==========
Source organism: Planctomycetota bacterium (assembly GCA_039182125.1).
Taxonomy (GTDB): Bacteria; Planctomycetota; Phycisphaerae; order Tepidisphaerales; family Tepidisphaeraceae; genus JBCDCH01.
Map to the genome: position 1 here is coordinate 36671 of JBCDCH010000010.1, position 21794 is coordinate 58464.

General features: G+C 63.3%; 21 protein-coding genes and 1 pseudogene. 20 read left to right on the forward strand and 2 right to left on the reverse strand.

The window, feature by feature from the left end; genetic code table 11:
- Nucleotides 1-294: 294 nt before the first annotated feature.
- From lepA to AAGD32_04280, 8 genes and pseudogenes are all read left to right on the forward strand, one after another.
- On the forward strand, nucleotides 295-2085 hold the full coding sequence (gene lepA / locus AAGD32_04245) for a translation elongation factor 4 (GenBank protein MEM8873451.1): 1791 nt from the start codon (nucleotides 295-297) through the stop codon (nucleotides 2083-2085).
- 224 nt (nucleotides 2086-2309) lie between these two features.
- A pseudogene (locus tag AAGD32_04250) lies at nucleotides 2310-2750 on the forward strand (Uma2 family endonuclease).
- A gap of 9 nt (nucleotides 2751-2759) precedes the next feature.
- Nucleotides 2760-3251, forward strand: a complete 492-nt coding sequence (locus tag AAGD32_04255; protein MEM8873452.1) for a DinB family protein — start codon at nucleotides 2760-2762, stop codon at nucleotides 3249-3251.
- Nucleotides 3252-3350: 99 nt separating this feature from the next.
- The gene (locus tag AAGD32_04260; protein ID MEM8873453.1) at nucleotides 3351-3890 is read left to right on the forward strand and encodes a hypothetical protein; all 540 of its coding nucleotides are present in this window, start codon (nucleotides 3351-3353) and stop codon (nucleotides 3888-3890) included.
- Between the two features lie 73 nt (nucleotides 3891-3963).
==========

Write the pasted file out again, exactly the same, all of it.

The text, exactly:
Source organism: Planctomycetota bacterium (assembly GCA_039182125.1).
Taxonomy (GTDB): Bacteria; Planctomycetota; Phycisphaerae; order Tepidisphaerales; family Tepidisphaeraceae; genus JBCDCH01.
Map to the genome: position 1 here is coordinate 36671 of JBCDCH010000010.1, position 21794 is coordinate 58464.

General features: G+C 63.3%; 21 protein-coding genes and 1 pseudogene. 20 read left to right on the forward strand and 2 right to left on the reverse strand.

The window, feature by feature from the left end; genetic code table 11:
- Nucleotides 1-294: 294 nt before the first annotated feature.
- From lepA to AAGD32_04280, 8 genes and pseudogenes are all read left to right on the forward strand, one after another.
- On the forward strand, nucleotides 295-2085 hold the full coding sequence (gene lepA / locus AAGD32_04245) for a translation elongation factor 4 (GenBank protein MEM8873451.1): 1791 nt from the start codon (nucleotides 295-297) through the stop codon (nucleotides 2083-2085).
- 224 nt (nucleotides 2086-2309) lie between these two features.
- A pseudogene (locus tag AAGD32_04250) lies at nucleotides 2310-2750 on the forward strand (Uma2 family endonuclease).
- A gap of 9 nt (nucleotides 2751-2759) precedes the next feature.
- Nucleotides 2760-3251, forward strand: a complete 492-nt coding sequence (locus tag AAGD32_04255; protein MEM8873452.1) for a DinB family protein — start codon at nucleotides 2760-2762, stop codon at nucleotides 3249-3251.
- Nucleotides 3252-3350: 99 nt separating this feature from the next.
- The gene (locus tag AAGD32_04260; protein ID MEM8873453.1) at nucleotides 3351-3890 is read left to right on the forward strand and encodes a hypothetical protein; all 540 of its coding nucleotides are present in this window, start codon (nucleotides 3351-3353) and stop codon (nucleotides 3888-3890) included.
- Between the two features lie 73 nt (nucleotides 3891-3963).